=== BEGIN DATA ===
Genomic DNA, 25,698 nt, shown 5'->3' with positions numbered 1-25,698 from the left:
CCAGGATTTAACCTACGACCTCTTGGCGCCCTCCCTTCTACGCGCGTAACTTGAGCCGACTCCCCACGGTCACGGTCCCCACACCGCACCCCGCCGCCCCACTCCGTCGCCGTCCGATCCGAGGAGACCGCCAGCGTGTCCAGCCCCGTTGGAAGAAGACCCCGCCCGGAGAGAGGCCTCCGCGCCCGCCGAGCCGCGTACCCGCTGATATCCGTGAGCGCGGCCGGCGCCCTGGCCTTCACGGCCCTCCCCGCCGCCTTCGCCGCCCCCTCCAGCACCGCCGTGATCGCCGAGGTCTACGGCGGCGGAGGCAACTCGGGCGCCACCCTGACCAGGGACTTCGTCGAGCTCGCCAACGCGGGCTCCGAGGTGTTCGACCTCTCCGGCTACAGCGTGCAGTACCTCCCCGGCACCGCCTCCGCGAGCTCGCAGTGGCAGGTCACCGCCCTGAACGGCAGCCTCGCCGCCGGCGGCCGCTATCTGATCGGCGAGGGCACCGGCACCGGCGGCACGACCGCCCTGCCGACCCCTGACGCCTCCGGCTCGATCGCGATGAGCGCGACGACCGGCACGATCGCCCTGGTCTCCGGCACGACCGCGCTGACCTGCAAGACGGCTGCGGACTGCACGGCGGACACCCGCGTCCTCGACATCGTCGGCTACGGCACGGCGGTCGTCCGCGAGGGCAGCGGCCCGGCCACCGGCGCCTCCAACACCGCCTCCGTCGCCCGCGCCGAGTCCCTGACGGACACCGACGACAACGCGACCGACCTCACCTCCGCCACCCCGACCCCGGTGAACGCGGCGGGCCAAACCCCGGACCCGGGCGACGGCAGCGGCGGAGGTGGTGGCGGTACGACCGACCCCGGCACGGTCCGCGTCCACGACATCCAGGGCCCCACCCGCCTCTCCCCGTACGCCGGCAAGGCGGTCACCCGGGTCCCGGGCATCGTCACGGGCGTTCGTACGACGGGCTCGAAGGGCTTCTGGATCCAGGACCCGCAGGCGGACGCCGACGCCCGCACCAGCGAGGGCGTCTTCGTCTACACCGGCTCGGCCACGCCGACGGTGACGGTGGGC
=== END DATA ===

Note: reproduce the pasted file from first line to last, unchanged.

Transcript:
Genomic DNA, 25,698 nt, shown 5'->3' with positions numbered 1-25,698 from the left:
CCAGGATTTAACCTACGACCTCTTGGCGCCCTCCCTTCTACGCGCGTAACTTGAGCCGACTCCCCACGGTCACGGTCCCCACACCGCACCCCGCCGCCCCACTCCGTCGCCGTCCGATCCGAGGAGACCGCCAGCGTGTCCAGCCCCGTTGGAAGAAGACCCCGCCCGGAGAGAGGCCTCCGCGCCCGCCGAGCCGCGTACCCGCTGATATCCGTGAGCGCGGCCGGCGCCCTGGCCTTCACGGCCCTCCCCGCCGCCTTCGCCGCCCCCTCCAGCACCGCCGTGATCGCCGAGGTCTACGGCGGCGGAGGCAACTCGGGCGCCACCCTGACCAGGGACTTCGTCGAGCTCGCCAACGCGGGCTCCGAGGTGTTCGACCTCTCCGGCTACAGCGTGCAGTACCTCCCCGGCACCGCCTCCGCGAGCTCGCAGTGGCAGGTCACCGCCCTGAACGGCAGCCTCGCCGCCGGCGGCCGCTATCTGATCGGCGAGGGCACCGGCACCGGCGGCACGACCGCCCTGCCGACCCCTGACGCCTCCGGCTCGATCGCGATGAGCGCGACGACCGGCACGATCGCCCTGGTCTCCGGCACGACCGCGCTGACCTGCAAGACGGCTGCGGACTGCACGGCGGACACCCGCGTCCTCGACATCGTCGGCTACGGCACGGCGGTCGTCCGCGAGGGCAGCGGCCCGGCCACCGGCGCCTCCAACACCGCCTCCGTCGCCCGCGCCGAGTCCCTGACGGACACCGACGACAACGCGACCGACCTCACCTCCGCCACCCCGACCCCGGTGAACGCGGCGGGCCAAACCCCGGACCCGGGCGACGGCAGCGGCGGAGGTGGTGGCGGTACGACCGACCCCGGCACGGTCCGCGTCCACGACATCCAGGGCCCCACCCGCCTCTCCCCGTACGCCGGCAAGGCGGTCACCCGGGTCCCGGGCATCGTCACGGGCGTTCGTACGACGGGCTCGAAGGGCTTCTGGATCCAGGACCCGCAGGCGGACGCCGACGCCCGCACCAGCGAGGGCGTCTTCGTCTACACCGGCTCGGCCACGCCGACGGTGACGGTGGGC